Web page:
Saturday, March 6, 2010

The New Right

I have not said much about the Tea Party protesters, who are perhaps the most visible group engaging in regular public contention and public speech.  They were first visible at those infamous health care town halls.  Tea Party protests have continued, sometimes drawing very respectable numbers.  The demonstrations have been peaceful, and mostly unhindered by security forces.  The protesters themselves have the same sort of viewpoint diversity and, frankly, wackiness that other large public movements often exhibit.

David Brooks recently compared the Tea Party Protesters to the New Left.  In this op-ed, he calls them "Wal-Mart Hippies."  Brooks notes that the Tea Partiers are different in many ways from the New Left participants and leaders.  But he writes:
[T]he similarities are more striking than the differences. To start with, the Tea Partiers have adopted the tactics of the New Left. They go in for street theater, mass rallies, marches and extreme statements that are designed to shock polite society out of its stupor. This mimicry is no accident. Dick Armey, one of the spokesmen for the Tea Party movement, recently praised the methods of Saul Alinsky, the leading tactician of the New Left.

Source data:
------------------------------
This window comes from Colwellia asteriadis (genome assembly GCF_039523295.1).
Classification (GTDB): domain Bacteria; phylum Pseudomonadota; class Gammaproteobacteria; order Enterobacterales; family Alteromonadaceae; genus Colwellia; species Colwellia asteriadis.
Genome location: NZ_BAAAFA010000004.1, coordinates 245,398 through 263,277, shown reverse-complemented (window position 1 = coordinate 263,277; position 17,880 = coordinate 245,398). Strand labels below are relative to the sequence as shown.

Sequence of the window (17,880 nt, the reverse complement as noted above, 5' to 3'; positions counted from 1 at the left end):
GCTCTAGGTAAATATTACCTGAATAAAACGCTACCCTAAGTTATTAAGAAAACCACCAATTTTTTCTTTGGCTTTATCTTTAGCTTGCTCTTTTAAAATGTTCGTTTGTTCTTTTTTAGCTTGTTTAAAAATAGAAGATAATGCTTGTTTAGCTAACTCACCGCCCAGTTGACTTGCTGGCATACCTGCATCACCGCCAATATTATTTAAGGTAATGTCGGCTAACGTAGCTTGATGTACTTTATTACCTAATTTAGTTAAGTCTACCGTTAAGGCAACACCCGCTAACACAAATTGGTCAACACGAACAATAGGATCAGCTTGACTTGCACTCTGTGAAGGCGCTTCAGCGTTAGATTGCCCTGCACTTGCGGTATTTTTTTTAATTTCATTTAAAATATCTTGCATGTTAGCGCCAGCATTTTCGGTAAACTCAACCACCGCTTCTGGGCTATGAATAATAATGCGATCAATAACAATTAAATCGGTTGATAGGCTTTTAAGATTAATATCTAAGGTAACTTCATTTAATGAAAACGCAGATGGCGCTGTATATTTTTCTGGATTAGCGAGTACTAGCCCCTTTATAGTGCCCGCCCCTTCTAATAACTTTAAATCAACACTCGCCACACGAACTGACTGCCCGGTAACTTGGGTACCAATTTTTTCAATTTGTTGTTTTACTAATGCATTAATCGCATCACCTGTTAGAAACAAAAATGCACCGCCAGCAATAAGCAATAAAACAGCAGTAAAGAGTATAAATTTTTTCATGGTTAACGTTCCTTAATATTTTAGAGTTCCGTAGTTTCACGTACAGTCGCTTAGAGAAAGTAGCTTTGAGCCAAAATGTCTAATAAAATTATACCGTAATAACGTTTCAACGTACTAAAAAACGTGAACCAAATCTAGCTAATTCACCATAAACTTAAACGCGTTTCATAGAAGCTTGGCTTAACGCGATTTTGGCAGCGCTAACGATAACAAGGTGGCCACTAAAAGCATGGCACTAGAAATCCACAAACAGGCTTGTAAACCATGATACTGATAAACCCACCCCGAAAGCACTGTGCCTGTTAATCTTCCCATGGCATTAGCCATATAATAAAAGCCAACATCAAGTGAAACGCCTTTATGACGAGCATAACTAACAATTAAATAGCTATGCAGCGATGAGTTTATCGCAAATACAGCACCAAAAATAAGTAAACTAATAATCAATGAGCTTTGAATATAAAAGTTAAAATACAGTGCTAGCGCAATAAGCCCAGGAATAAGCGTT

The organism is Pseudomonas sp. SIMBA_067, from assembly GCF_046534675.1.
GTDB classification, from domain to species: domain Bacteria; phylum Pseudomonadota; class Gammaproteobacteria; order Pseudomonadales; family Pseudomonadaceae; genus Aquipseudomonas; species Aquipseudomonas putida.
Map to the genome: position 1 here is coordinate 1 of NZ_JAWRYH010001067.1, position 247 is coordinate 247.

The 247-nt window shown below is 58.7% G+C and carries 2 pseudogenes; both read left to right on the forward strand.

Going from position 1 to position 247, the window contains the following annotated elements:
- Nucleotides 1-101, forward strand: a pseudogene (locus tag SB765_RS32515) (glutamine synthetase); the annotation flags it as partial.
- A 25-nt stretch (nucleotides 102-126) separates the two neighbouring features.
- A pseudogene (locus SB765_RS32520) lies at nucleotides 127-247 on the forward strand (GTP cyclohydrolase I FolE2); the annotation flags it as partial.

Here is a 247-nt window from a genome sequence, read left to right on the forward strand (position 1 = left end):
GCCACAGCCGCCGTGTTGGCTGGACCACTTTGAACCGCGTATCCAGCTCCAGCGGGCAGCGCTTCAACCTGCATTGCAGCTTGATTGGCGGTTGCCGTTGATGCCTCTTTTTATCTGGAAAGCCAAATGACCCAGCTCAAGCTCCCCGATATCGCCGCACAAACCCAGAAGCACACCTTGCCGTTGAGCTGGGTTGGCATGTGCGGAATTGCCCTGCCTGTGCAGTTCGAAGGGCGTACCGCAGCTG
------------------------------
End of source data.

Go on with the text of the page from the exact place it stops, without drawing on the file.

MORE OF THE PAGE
That the New Right is borrowing repertoires from previous protest groups is no surprise.  Repertoires like rallies and protests, as social scientists have observed, are modular.  You can see this clearly on college campuses today, where many students with conservative causes engage in the same sort of public contention Vietnam protesters and civil rights activists did before them.

The reliance on these seemingly dated repertoires may seem surprising.  One might attribute it to the age of the Tea Party members, who seem not to be drawn from younger generations.  But that would fail to explain why protests, rallies, and sit-ins continue at college campuses today. 

Like all other movements, the Tea Party needs public exposure.  It needs physical and tangible exposure of the sort that attracts media attention.  They would ecertainly exist on the Web, and surely use it for effective organizations.  But Tea Partiers would not exist in the public eye if they relied solely on Facebook or Twitter.  The traditional public square is where movements begin, even in the digital age.  Public protests provide more than media exposure and the chance to reach target audiences (public officials, fellow citizens, fellow movement members).  The  protests are cathartic moments; they are acts of solidarity.  They glue the organization together. 

So the Tea Party is a fascinating case study of what may be a 21st Century social movement -- one relying, as Brooks says, on mid-20th Century tactics.    


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